Being in the hospital with a serious illness when you are a kid can be tough.

And while most students at the George L. Hess Elementary School in Mays Landing haven't had to go through that experience, they want kids who are in the hospital to know they understand what they are going through and that they care.

Second- through fifth-grade students in the Orange House unit of the school culminated nearly three months of fundraising right before Valentine's Day and were able to make a $380 donation to Room for Hope, a nonprofit organization committed to making hospitals feel like home for pediatric patients.

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The students also made about 150 Valentine's Day cards for the patients offering words of inspiration, hope and friendship.

The cards were hand-delivered to patients at Nemours Alfred I. duPont Hospital for Children in Wilmington, Del., by Shannon Hartey, the founder and CEO of Room for Hope.

"Even at such a young age, the students showed great empathy for these kids in the hospital," said Hartey, 25. "I know they appreciated it very much."

Hartey, a former Hess student who grew up in Mays Landing, knows what it's like to be a kid in a hospital. She had leukemia that was diagnosed when she was 6 years old, and she spent much of the next three years of her life living in a pediatric hospital. After winning her battle, she vowed to find a way to make the tough times a little easier for kids like her to live with cancer.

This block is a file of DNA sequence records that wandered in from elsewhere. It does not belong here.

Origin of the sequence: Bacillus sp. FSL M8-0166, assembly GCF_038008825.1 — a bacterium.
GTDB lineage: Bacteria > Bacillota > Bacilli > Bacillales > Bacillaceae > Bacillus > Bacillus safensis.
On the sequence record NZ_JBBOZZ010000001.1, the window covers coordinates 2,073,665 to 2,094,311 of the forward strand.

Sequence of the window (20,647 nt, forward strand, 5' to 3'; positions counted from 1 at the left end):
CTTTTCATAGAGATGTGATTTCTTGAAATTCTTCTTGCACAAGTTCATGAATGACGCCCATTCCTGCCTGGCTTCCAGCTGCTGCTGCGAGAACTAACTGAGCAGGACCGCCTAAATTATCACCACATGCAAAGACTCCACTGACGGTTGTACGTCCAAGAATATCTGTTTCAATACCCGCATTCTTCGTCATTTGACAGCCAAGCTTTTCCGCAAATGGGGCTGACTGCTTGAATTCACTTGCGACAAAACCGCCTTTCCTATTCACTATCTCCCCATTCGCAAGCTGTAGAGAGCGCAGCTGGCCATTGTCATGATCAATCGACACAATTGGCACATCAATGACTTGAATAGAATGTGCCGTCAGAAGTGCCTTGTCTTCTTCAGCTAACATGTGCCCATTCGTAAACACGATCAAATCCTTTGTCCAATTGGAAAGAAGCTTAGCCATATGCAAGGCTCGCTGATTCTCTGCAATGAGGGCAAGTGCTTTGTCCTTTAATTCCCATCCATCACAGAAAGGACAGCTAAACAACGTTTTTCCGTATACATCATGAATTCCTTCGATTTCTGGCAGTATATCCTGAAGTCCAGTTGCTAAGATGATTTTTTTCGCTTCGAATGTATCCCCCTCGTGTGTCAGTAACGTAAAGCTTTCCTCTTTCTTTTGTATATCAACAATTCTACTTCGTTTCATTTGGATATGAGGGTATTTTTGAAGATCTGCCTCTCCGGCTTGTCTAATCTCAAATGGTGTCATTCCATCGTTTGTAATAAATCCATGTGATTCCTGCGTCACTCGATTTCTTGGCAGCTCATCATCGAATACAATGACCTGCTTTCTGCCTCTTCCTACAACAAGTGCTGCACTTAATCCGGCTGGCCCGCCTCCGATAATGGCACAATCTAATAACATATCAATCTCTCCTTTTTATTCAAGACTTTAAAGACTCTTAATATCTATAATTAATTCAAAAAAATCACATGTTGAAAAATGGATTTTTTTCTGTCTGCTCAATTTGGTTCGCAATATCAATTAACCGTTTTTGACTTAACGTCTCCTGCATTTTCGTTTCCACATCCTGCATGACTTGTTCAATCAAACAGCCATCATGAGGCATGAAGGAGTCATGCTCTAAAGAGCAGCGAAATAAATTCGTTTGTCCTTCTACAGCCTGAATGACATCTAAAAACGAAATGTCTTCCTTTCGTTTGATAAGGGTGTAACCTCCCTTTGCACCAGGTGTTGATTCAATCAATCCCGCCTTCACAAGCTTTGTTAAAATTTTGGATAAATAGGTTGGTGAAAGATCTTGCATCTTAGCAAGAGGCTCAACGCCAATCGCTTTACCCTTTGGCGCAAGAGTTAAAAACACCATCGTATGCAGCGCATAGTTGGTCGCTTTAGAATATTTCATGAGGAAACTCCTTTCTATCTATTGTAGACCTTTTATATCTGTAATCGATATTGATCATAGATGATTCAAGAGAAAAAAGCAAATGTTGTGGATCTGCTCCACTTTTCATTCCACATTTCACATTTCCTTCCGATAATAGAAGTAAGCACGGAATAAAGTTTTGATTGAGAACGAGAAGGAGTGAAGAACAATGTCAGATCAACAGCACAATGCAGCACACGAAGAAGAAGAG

She grew up to form Room for Hope, a nonprofit organization that focuses on improving patient morale through welcome gifts, room personalization and go-home gifts. Besides Nemours, she has partnered with Virtua Hospital in Voorhees, Camden County, and is on the design and planning committee for Give Kids the World, which provides housing to children with compromised immune systems when they visit Disney World in Orlando, Fla.

Recently, Room for Hope launched a new program called Kids For Hope, which provides elementary students in the community a chance to work on a service project and get hands-on volunteer experience.

The Hess school is the first to participate, Hartey said.

Second-grade language arts teacher Heather Bahr, who helped coordinate the effort, said the children decided to do a coin drive as their service project for the program.

Two classes in particular - Heather Berardi's fourth grade and Wendy

McKensie's fifth grade - did "outstanding jobs" and each contributed $79 to the grand total, she said. Students in those two classes were treated to a pizza party by the Room for Hope organization, and the other classes were treated to ice pops during lunch.

Hartey said the students and staff at the Hess school are to be congratulated for all their efforts and for supporting Room For Hope.

"As a former Hess student, it was really special for me to have the participation of the school and to see the kids so involved in helping other kids," Hartey said .

Corrie May, the vice president of Room for Hope, is also a former Hess student, and Hartey said they were both proud that current students of the school stepped up to help.

She said she hopes to work with the Hess school again next year for another fundraiser project, and she wants to get more area schools involved in the program.

Anyone interested in becoming involved in Kids For Hope can contact Hartey at shannonsrfh@ or visit the website shannonsroom

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